- Amid crypto buzz, payments companies are embracing digital assets.
- Beyond trading, players are exploring new use cases like Bitcoin rewards and crypto payments in-store.
- Here are the leaders at Mastercard, PayPal, Square, and Visa driving the companies’ crypto strategies.
- Visit the Business section of Insider for more stories.
Cryptocurrencies have become the subject of renewed hype, as Bitcoin prices soar to all-time highs. The digital currency recently surpassed the $50,000 milestone following the news of Tesla’s $1.5 billion investment in the coin.
And incumbents are taking note. On Wednesday, BlackRock’s investment chief Rick Rieder told CNBC the world’s largest asset manager has begun to “dabble” in Bitcoin at the behest of customers.
But it’s not just investors that are showing interest. Payments players are starting to embrace new use cases for cryptocurrencies, from Bitcoin rewards to enabling crypto payments in-store.
Players like Mastercard and Visa are adding cryptocurrencies to their payments networks, enabling merchants and fintechs to process and accept digital currencies. PayPal and Square, too, enable consumers to buy, sell, and hold crypto.
For PayPal, adding crypto has boosted customer engagement with its app. And for Square, Bitcoin has been a massive revenue driver.
Here are the behind-the-scenes crypto leaders at Mastercard, PayPal, Square, and Visa driving the industry’s embrace of digital assets.
Raj Dhamodharan, EVP of blockchain and digital asset products at Mastercard
Dhamodharan leads all of Mastercard’s projects related to cryptocurrencies and digital assets.
Today, consumers are storing value in multiple ways, Dhamodharan told Insider. And that includes cryptocurrencies. So for Mastercard, as a payments infrastructure player, giving consumers the ability to choose how they spend is the priority.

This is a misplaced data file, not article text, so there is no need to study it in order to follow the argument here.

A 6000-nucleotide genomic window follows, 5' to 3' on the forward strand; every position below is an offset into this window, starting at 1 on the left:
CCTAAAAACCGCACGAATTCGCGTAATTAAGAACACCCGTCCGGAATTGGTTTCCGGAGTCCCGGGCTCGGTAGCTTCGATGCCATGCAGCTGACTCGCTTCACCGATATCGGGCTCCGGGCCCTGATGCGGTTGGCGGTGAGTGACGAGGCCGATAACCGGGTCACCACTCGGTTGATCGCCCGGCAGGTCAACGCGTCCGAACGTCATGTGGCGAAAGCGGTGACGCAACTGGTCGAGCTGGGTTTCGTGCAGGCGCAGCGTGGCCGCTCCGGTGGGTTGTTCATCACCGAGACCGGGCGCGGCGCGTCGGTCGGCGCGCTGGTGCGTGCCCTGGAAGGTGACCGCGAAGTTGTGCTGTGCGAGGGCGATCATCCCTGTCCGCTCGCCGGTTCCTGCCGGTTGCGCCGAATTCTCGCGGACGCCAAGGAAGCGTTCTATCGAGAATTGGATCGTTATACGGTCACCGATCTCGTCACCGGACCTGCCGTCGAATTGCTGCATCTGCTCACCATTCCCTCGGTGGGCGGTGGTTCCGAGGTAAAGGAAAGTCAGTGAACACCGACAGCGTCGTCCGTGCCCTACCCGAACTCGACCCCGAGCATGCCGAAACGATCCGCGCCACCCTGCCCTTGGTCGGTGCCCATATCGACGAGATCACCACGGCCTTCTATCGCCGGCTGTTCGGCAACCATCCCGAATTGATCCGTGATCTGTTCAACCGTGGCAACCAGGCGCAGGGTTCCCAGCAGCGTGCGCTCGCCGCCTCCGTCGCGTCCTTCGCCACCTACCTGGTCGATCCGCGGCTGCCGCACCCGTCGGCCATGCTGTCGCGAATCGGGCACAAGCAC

“It really comes down to choice, and it’s not just a choice of what kind of card you use,” Dhamodharan said.
Through its Accelerate program, Mastercard doubled down on its crypto partnerships with fintechs last summer, with card tech that can convert crypto into fiat for consumers to spend in-store. In September, it launched a central bank digital currency (CBDC) testing platform for central banks to experiment with digital currency use cases.
And in January, Mastercard announced it will start processing crypto transactions on its own network this year.
But not every cryptocurrency will be allowed on Mastercard’s network.
“We are, first and foremost, a payment company,” Dhamodharan said. “We’re looking for currencies that are stable in value and lend themselves to be vehicles for payments.”
Stablecoins, for example, use an external reference like the US dollar to determine value.
Dhamodharan joined Mastercard in 2010, and has spent the majority of his time working on digital payments. He assumed his current role leading crypto in December 2019.
Jose Fernandez da Ponte, VP and GM of blockchain, crypto, and digital currencies at PayPal
Fernandez da Ponte leads a new business unit at PayPal focused on all things crypto. Last year, his team added cryptocurrencies to the PayPal app, enabling users to buy, sell, and hold Bitcoin, Ethereum, and Litecoin.
This year, the payments giant plans to add crypto to Venmo and roll out crypto as a way to spend at any merchant that accepts PayPal.